Household employers are not responsible for paying overtime or special rates on holidays, unless working on these days causes you to work over 40 hours in a work week.
- The U.S. Department of Labor defines the workweek as “a fixed and regularly recurring period of 168 hours — seven consecutive 24-hour periods. It need not coincide with the calendar week, but may begin on any day and at any hour of the day.”
- We recommend that families negotiate their compensation rates with their caregivers. If the caregiver is taking the day off during a holiday employers are not required to pay for that day.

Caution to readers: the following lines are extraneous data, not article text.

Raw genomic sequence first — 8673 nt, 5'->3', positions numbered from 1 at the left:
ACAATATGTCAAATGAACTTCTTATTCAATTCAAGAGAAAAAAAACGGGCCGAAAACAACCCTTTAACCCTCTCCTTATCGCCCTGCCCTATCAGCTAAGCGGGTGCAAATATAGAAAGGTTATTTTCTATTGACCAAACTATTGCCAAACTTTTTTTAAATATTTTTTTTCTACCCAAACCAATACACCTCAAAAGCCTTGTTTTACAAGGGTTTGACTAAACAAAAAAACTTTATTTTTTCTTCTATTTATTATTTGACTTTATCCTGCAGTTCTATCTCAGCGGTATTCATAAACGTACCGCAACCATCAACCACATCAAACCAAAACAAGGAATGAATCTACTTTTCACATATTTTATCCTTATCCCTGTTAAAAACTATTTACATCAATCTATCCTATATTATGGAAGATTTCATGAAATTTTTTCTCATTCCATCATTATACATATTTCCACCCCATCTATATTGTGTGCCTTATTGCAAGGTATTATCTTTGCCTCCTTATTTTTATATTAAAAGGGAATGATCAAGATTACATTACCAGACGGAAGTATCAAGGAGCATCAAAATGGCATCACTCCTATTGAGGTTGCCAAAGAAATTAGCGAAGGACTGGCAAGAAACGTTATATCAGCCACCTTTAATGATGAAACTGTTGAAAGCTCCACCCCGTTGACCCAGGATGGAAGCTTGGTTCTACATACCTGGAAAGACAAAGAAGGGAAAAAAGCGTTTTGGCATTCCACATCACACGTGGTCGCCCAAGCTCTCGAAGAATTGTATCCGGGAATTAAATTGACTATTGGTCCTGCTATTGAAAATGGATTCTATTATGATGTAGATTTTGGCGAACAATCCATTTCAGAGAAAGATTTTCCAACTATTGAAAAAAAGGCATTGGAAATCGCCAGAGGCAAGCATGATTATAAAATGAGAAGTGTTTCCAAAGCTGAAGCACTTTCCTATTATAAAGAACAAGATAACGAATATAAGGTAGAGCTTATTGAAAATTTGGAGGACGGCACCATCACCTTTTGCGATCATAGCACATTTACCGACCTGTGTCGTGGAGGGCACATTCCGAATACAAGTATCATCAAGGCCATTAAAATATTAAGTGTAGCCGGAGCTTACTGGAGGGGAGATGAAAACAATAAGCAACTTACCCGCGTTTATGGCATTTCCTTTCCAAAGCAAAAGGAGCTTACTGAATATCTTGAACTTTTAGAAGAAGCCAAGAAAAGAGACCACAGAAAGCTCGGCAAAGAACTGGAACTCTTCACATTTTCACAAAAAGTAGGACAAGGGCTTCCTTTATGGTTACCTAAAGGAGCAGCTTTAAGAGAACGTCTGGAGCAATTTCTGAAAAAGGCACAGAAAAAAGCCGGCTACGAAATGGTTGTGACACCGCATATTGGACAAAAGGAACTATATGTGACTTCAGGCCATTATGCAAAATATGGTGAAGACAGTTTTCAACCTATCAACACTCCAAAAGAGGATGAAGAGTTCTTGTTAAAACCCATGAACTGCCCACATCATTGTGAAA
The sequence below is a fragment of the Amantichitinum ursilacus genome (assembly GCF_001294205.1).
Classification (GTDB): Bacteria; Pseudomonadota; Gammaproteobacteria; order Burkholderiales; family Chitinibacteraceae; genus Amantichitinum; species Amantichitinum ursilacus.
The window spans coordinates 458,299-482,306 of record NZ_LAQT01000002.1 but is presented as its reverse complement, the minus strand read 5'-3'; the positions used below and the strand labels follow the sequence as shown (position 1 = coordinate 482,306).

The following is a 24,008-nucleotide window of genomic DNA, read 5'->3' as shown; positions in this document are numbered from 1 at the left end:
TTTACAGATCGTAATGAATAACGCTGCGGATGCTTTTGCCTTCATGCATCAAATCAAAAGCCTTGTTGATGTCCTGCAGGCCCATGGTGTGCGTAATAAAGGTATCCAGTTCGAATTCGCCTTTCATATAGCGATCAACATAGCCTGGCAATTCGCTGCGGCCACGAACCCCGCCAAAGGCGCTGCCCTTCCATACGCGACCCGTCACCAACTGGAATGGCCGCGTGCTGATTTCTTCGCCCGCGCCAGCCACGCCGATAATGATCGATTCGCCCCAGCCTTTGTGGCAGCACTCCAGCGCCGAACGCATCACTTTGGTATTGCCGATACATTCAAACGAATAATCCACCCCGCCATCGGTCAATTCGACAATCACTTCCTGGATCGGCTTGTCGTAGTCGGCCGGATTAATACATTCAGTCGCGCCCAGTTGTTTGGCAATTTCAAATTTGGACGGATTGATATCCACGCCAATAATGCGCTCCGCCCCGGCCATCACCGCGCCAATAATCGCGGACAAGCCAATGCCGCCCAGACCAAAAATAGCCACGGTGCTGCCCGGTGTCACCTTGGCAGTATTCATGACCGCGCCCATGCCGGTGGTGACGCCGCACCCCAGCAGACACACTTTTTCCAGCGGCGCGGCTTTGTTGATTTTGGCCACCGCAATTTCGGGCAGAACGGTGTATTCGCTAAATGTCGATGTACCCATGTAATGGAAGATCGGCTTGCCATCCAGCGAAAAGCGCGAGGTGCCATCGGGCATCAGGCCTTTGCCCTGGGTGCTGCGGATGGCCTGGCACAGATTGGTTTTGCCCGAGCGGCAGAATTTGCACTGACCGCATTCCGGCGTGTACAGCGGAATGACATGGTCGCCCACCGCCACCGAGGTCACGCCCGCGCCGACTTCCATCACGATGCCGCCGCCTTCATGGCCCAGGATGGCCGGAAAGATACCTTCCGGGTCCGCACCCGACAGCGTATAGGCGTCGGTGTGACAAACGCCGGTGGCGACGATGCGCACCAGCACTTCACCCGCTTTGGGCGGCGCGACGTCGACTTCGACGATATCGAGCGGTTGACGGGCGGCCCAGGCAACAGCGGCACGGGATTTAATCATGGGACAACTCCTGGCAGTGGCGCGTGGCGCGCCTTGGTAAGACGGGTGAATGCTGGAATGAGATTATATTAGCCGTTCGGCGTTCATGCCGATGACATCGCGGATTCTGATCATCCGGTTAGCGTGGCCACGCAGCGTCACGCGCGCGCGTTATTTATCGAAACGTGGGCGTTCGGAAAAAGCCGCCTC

- You should also be aware that in some states, like California, overtime is determined on a per day basis rather than a workweek total.
- Our partners at Homework Solutions are prepared to help answer your specific questions when you enroll in their free tax management service.
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